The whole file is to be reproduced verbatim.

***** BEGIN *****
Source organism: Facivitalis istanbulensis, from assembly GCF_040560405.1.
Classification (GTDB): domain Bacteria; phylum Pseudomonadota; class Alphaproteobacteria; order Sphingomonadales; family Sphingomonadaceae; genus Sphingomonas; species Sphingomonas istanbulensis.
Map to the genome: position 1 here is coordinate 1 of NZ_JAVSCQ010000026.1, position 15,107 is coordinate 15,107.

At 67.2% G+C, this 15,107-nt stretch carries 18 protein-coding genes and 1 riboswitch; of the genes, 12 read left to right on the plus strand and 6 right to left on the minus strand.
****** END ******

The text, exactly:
Source organism: Facivitalis istanbulensis, from assembly GCF_040560405.1.
Classification (GTDB): domain Bacteria; phylum Pseudomonadota; class Alphaproteobacteria; order Sphingomonadales; family Sphingomonadaceae; genus Sphingomonas; species Sphingomonas istanbulensis.
Map to the genome: position 1 here is coordinate 1 of NZ_JAVSCQ010000026.1, position 15,107 is coordinate 15,107.

At 67.2% G+C, this 15,107-nt stretch carries 18 protein-coding genes and 1 riboswitch; of the genes, 12 read left to right on the plus strand and 6 right to left on the minus strand.